tkim88 wrote:Just as a positive follow up to all the negative discussion in here, Santa Clara is a great school, not only for IP. I have several friends who matriculated, and are now working in big law at firms like Quinn and Kirkland as well as smaller, boutique firms making $160K+ per/year. I think your experience is what you make of it and how much effort you put into it, and I think it's unfair to the rest of the forum community to insert such a negative piece that is so clearly skewed.
Law school success is not based off what you make of it and though effort helps, it's not guaranteed. I don't think it's unfair or clearly skewed that one person posted his one negative experience. For ever friend you have who are working biglaw, there are 9 who aren't. Only 50% of last year's class were employed as lawyers. The employment numbers don't lie. Someone from my HS graduated with a JD/MBA above median and after 2 years of unsuccessful job searching (sporadically employed doing doc review but after a certain amount of time the stink of unemployment doesn't wash off regardless of how positive and diligent you are), is studying for the MCATs.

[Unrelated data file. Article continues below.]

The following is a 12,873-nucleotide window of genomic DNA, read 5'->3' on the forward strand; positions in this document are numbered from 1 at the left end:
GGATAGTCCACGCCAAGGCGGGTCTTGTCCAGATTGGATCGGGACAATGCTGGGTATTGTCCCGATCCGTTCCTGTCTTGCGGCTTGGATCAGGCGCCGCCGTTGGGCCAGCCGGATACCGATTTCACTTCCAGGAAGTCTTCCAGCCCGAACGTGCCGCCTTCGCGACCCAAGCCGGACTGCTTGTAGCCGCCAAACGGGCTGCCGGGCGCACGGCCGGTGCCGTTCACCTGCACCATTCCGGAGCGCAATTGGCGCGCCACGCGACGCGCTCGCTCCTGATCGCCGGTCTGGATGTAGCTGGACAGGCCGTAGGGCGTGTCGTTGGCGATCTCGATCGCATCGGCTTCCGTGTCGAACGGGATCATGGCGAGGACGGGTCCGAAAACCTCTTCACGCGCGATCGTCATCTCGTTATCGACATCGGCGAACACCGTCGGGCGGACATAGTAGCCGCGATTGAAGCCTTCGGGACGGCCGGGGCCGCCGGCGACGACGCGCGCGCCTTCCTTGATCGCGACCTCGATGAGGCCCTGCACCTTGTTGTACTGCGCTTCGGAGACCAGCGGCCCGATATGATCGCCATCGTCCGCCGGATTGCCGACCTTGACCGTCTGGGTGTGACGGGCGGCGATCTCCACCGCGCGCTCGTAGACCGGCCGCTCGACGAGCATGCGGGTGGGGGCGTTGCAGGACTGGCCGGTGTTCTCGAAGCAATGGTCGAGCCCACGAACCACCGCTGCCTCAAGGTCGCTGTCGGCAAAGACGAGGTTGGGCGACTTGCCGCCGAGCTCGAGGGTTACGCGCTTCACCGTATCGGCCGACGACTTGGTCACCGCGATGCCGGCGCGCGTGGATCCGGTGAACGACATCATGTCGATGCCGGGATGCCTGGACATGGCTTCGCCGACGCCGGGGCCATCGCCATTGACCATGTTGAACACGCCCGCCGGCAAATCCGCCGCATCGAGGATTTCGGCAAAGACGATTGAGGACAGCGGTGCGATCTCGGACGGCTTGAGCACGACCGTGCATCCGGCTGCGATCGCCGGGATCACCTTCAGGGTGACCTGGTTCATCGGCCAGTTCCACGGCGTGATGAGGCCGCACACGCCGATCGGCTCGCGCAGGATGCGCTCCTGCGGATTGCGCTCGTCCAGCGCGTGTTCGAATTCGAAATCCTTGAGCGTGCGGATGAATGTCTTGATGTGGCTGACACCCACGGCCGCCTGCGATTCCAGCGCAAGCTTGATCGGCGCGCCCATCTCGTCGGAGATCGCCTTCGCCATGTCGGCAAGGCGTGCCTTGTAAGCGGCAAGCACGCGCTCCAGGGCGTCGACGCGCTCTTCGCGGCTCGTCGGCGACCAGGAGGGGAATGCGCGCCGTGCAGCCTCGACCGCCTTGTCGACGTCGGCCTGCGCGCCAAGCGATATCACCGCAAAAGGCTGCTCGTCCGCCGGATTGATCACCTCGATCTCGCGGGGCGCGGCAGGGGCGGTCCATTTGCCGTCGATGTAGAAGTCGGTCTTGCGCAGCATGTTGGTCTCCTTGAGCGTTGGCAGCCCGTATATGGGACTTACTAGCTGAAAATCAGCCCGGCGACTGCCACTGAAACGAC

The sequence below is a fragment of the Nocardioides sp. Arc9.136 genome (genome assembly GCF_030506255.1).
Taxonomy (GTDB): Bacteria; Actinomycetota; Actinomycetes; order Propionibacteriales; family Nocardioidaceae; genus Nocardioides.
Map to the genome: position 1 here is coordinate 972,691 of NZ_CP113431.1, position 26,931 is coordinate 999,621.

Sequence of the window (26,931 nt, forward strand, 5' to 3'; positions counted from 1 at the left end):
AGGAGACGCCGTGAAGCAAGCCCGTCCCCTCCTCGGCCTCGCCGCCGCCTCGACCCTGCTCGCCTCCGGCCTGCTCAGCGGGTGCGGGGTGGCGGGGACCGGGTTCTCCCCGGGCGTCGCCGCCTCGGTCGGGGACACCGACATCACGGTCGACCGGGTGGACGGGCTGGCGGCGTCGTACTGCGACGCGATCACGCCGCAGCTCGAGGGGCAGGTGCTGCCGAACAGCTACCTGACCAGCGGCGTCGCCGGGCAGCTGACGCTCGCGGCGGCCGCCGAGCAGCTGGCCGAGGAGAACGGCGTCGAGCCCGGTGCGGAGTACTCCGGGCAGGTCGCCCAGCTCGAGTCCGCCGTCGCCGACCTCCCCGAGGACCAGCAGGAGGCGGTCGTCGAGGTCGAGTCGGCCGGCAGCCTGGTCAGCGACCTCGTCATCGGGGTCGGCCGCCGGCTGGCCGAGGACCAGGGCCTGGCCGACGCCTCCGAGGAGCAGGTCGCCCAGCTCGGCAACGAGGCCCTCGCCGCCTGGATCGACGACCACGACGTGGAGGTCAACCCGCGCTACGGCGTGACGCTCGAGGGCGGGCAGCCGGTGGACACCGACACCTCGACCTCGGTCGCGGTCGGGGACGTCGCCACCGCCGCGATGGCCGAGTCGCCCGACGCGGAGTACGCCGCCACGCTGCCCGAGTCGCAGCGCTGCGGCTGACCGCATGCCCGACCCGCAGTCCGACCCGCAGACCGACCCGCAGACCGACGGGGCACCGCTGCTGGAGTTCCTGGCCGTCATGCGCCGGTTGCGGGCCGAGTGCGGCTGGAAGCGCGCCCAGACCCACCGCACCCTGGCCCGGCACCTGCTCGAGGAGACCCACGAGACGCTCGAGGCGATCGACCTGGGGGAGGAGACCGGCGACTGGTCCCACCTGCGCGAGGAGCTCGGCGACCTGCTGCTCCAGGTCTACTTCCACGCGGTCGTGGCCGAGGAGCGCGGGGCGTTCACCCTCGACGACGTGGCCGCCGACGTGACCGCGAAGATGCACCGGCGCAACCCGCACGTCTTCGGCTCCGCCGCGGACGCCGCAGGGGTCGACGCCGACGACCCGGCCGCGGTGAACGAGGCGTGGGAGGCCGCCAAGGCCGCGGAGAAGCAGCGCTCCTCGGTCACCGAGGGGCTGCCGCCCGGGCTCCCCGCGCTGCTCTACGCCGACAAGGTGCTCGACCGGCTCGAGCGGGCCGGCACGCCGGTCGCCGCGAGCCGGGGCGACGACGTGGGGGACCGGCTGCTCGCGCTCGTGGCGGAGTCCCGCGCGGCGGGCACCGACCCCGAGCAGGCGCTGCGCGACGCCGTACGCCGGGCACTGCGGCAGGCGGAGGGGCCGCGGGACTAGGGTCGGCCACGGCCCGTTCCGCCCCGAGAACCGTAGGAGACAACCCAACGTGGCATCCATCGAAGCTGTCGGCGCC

Also, by and large, the professors at every law school are absolutely qualified to teach and whatever "terrible" professor one encounters is just part of the natural distribution of people. There are lazy professors at every law school - even HYS.
As far as "being a good lawyer" goes, I don't think a Harvard graduate necessarily is a better lawyer than a Santa Clara grad or some other school. The problem is there are only half as many jobs out there as graduates, so how do you choose? A higher tiered school is a signal so employers don't have to waste resources in deciding which candidate is better.
I hope I didn't come off as mean or judgmental.